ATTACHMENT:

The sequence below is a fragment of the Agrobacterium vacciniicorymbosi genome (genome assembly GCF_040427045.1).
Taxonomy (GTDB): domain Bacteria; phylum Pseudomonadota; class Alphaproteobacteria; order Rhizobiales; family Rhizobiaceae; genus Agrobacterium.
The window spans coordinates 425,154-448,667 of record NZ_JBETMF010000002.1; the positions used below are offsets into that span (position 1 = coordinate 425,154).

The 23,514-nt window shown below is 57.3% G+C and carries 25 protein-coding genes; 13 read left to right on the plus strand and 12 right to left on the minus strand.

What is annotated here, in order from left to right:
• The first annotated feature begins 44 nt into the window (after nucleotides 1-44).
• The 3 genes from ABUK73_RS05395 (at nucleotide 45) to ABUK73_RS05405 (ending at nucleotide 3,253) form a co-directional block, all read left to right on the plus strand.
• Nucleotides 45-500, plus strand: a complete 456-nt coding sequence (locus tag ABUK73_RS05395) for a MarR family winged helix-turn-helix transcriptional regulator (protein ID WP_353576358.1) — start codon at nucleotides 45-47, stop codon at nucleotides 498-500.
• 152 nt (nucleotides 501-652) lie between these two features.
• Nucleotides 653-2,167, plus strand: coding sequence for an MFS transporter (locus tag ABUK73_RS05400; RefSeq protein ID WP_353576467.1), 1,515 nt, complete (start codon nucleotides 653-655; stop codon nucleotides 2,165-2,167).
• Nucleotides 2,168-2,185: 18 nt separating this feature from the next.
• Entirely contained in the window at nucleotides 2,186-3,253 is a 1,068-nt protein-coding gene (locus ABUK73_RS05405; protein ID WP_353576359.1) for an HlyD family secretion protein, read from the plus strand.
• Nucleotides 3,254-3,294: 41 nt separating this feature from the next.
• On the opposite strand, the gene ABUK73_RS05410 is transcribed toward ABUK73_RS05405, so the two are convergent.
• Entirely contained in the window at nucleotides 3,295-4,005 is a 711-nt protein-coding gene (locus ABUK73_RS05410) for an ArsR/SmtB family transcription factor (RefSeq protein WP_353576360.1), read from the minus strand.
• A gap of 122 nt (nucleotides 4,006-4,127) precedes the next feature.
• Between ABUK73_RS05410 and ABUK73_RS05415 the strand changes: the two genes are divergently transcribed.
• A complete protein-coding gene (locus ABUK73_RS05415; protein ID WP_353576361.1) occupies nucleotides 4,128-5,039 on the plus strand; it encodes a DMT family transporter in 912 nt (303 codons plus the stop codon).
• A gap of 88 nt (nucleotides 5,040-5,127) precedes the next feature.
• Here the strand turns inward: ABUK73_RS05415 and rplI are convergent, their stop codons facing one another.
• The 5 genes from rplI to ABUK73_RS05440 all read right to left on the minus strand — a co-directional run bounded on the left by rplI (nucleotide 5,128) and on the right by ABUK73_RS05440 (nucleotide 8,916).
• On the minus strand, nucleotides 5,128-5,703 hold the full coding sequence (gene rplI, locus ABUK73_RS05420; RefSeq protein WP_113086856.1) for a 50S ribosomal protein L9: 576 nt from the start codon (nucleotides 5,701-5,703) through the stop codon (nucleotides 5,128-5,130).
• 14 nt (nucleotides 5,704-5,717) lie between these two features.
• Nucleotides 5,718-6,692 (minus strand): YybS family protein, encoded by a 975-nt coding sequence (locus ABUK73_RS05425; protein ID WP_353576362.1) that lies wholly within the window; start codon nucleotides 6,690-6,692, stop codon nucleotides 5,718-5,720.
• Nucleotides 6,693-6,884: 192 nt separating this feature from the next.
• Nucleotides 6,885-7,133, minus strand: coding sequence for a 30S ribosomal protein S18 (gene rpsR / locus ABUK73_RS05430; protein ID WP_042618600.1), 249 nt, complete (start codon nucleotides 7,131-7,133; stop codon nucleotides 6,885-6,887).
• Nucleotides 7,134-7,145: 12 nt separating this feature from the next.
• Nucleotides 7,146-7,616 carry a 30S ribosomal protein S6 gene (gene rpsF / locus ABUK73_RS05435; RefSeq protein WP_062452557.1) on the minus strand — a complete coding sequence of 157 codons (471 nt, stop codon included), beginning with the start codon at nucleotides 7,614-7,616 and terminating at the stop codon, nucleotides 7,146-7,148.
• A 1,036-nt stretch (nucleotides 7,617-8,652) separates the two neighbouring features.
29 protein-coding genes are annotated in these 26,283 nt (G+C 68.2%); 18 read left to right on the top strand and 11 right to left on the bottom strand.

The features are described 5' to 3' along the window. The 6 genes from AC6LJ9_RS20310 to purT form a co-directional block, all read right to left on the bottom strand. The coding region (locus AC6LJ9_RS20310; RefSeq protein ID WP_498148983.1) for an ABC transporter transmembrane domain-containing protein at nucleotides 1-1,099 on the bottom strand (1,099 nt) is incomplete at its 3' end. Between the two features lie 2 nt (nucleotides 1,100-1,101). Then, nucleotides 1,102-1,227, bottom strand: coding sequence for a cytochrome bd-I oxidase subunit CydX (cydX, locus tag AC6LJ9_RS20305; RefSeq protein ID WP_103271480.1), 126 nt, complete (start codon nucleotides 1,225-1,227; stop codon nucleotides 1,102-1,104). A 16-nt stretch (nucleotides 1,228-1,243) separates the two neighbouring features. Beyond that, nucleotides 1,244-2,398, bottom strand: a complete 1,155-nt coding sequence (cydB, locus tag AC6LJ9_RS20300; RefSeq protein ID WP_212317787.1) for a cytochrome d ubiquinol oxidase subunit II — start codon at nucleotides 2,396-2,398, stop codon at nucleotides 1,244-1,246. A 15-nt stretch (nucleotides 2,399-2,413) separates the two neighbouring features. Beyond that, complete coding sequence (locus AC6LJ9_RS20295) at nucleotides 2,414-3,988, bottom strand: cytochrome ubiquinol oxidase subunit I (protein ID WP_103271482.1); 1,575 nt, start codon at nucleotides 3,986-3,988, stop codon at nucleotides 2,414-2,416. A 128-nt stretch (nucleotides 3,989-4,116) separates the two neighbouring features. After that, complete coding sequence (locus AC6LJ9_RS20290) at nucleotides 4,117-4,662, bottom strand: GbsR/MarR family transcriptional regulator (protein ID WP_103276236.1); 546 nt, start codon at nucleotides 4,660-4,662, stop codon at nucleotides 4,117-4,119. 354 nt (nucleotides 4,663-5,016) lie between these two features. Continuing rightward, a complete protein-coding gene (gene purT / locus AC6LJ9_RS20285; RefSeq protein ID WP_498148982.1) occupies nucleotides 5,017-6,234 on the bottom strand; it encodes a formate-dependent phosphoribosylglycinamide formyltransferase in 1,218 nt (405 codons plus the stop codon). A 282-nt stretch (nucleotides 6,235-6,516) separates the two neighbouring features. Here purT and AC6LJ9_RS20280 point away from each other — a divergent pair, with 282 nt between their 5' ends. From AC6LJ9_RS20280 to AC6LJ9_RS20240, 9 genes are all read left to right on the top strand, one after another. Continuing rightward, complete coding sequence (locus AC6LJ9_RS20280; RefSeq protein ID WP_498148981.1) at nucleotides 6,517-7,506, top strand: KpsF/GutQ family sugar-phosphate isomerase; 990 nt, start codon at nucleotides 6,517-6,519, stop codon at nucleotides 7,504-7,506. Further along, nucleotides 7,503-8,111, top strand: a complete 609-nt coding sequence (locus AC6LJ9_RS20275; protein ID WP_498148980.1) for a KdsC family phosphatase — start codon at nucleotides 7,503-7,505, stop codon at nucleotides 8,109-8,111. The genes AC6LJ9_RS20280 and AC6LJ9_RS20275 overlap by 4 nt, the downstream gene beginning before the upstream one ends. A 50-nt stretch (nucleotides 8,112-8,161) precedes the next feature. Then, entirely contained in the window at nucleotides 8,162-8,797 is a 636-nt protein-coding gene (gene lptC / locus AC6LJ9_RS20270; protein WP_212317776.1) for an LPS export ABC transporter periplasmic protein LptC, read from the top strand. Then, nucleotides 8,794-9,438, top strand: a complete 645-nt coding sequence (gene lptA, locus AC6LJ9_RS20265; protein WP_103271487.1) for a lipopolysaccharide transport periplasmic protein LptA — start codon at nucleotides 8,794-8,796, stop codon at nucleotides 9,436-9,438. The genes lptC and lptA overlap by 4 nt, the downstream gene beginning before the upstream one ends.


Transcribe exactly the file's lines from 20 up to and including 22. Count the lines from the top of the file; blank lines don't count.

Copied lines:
• Here the strand turns inward: ABUK73_RS05415 and rplI are convergent, their stop codons facing one another.
• The 5 genes from rplI to ABUK73_RS05440 all read right to left on the minus strand — a co-directional run bounded on the left by rplI (nucleotide 5,128) and on the right by ABUK73_RS05440 (nucleotide 8,916).
• On the minus strand, nucleotides 5,128-5,703 hold the full coding sequence (gene rplI, locus ABUK73_RS05420; RefSeq protein WP_113086856.1) for a 50S ribosomal protein L9: 576 nt from the start codon (nucleotides 5,701-5,703) through the stop codon (nucleotides 5,128-5,130).